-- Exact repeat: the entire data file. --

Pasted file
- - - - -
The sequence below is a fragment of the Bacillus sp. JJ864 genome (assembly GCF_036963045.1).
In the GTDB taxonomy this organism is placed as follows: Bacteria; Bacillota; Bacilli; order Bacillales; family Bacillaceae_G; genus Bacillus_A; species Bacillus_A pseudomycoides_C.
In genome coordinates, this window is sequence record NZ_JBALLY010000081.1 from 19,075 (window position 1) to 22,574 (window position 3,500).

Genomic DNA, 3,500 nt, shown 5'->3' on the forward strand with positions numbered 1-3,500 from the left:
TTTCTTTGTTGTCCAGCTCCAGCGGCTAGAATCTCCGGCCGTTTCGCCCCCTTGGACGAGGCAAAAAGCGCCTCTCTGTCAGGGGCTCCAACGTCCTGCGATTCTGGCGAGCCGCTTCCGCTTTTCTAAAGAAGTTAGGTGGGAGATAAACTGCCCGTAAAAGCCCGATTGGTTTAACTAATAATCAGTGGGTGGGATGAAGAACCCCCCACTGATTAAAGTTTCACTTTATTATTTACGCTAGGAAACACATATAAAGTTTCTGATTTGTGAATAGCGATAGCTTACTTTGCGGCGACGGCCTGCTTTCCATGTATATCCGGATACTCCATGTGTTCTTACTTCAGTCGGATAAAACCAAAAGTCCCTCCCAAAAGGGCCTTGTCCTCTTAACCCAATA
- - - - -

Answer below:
The sequence below is a fragment of the Bacillus sp. JJ864 genome (assembly GCF_036963045.1).
In the GTDB taxonomy this organism is placed as follows: Bacteria; Bacillota; Bacilli; order Bacillales; family Bacillaceae_G; genus Bacillus_A; species Bacillus_A pseudomycoides_C.
In genome coordinates, this window is sequence record NZ_JBALLY010000081.1 from 19,075 (window position 1) to 22,574 (window position 3,500).

Genomic DNA, 3,500 nt, shown 5'->3' on the forward strand with positions numbered 1-3,500 from the left:
TTTCTTTGTTGTCCAGCTCCAGCGGCTAGAATCTCCGGCCGTTTCGCCCCCTTGGACGAGGCAAAAAGCGCCTCTCTGTCAGGGGCTCCAACGTCCTGCGATTCTGGCGAGCCGCTTCCGCTTTTCTAAAGAAGTTAGGTGGGAGATAAACTGCCCGTAAAAGCCCGATTGGTTTAACTAATAATCAGTGGGTGGGATGAAGAACCCCCCACTGATTAAAGTTTCACTTTATTATTTACGCTAGGAAACACATATAAAGTTTCTGATTTGTGAATAGCGATAGCTTACTTTGCGGCGACGGCCTGCTTTCCATGTATATCCGGATACTCCATGTGTTCTTACTTCAGTCGGATAAAACCAAAAGTCCCTCCCAAAAGGGCCTTGTCCTCTTAACCCAATA